Muhammad’s comments came as Trump drew heavy criticism for his comments about the Khan family, whose son was killed while protecting his troops from a car bomb in Iraq in 2004. Muhammad has said little about politics since arriving in Rio de Janeiro for the Olympics, offering only a “Who?” when peppered by reporters during a news conference.
“I’m hopeful that, in my efforts to represent our country well as an athlete — that they change the rhetoric around how people think and perceive the Muslim community,” she told CNN.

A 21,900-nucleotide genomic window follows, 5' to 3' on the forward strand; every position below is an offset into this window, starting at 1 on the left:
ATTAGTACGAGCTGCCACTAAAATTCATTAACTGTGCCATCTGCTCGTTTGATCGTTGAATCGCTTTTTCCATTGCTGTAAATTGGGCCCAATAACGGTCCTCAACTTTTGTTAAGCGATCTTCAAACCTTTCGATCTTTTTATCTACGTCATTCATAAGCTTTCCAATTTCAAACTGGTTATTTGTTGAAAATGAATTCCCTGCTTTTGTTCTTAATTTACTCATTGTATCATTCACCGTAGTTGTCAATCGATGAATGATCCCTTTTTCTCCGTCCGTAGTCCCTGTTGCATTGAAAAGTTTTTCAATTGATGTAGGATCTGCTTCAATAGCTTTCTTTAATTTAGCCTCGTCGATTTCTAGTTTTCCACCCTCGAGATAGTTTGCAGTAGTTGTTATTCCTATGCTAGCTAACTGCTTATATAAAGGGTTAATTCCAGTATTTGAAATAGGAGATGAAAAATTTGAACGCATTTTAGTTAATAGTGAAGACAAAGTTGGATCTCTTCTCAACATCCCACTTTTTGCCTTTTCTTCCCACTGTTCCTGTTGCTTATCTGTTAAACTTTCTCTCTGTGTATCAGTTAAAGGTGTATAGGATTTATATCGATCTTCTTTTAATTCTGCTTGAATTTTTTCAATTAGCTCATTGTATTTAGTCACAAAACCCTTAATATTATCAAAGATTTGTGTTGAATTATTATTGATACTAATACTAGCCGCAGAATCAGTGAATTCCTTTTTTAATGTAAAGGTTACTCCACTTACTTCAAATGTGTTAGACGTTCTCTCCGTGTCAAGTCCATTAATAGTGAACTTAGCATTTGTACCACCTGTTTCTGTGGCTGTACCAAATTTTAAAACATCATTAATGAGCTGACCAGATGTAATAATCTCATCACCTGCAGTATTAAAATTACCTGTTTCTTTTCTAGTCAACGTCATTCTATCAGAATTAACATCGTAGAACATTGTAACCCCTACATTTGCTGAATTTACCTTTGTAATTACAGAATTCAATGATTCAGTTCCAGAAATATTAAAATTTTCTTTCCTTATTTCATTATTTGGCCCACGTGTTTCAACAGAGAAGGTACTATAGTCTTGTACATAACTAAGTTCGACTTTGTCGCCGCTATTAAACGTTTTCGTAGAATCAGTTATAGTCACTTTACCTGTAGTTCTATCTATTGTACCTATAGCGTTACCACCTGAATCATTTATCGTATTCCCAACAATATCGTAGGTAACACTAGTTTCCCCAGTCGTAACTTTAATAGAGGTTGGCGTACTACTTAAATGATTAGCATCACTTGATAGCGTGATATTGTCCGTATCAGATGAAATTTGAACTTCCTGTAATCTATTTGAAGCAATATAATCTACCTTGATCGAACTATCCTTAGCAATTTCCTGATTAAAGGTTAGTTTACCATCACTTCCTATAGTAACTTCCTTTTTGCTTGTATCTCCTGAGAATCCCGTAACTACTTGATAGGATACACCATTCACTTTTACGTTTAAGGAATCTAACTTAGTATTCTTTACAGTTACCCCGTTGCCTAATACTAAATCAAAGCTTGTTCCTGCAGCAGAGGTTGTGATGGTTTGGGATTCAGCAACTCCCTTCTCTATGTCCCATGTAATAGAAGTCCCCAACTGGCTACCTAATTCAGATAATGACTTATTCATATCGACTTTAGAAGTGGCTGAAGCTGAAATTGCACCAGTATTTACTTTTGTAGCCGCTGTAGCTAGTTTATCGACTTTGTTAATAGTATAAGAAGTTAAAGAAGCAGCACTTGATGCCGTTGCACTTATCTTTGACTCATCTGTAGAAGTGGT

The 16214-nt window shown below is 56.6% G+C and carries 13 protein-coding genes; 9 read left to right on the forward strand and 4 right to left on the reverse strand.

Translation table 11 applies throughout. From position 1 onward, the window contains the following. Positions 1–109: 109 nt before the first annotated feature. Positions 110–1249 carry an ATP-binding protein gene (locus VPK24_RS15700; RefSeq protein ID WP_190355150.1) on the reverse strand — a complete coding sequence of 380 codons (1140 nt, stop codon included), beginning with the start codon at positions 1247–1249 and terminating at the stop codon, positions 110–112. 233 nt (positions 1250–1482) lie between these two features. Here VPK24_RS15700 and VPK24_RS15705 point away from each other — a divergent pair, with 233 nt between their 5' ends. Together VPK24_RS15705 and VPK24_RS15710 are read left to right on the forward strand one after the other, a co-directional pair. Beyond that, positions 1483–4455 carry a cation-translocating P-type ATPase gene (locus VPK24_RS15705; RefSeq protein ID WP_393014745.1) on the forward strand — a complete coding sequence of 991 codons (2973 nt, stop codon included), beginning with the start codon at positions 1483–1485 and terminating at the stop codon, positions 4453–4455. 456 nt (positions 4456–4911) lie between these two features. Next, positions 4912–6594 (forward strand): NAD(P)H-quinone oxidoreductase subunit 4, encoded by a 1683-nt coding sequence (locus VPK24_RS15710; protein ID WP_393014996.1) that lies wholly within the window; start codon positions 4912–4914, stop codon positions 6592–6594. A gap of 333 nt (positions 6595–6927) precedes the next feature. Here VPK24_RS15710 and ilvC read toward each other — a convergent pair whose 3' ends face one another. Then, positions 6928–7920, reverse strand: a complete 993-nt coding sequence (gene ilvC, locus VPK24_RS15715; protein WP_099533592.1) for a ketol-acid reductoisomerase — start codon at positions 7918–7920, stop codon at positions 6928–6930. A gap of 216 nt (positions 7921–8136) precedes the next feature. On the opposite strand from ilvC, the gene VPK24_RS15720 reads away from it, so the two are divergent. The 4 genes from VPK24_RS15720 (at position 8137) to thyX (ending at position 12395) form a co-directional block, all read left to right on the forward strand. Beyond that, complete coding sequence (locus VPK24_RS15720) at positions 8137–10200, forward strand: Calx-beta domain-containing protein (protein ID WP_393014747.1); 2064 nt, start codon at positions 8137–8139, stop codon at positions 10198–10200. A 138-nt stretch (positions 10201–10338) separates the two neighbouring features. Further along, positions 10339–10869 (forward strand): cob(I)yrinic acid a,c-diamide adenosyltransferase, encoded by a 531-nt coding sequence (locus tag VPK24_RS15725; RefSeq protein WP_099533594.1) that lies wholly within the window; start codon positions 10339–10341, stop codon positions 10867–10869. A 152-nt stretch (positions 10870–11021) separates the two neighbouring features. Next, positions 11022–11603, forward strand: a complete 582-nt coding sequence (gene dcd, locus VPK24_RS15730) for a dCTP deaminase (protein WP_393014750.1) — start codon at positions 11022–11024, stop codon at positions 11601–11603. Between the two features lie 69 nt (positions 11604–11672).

Muhammad, 30, is a Duke graduate and now lives and trains in New York. She knows that, win or lose, her presence in Rio is significant.
“I am excited to challenge the stereotypes and misconceptions people have about Muslim women,” she told the BBC. “I want to show people that we can not only be on any Olympic team, but on the U.S. Olympic team which is the strongest of the world’s teams.”
And she plans to continue to speak her mind.
“As a global community, we have to work harder to change our current situation. It is an unhealthy one.”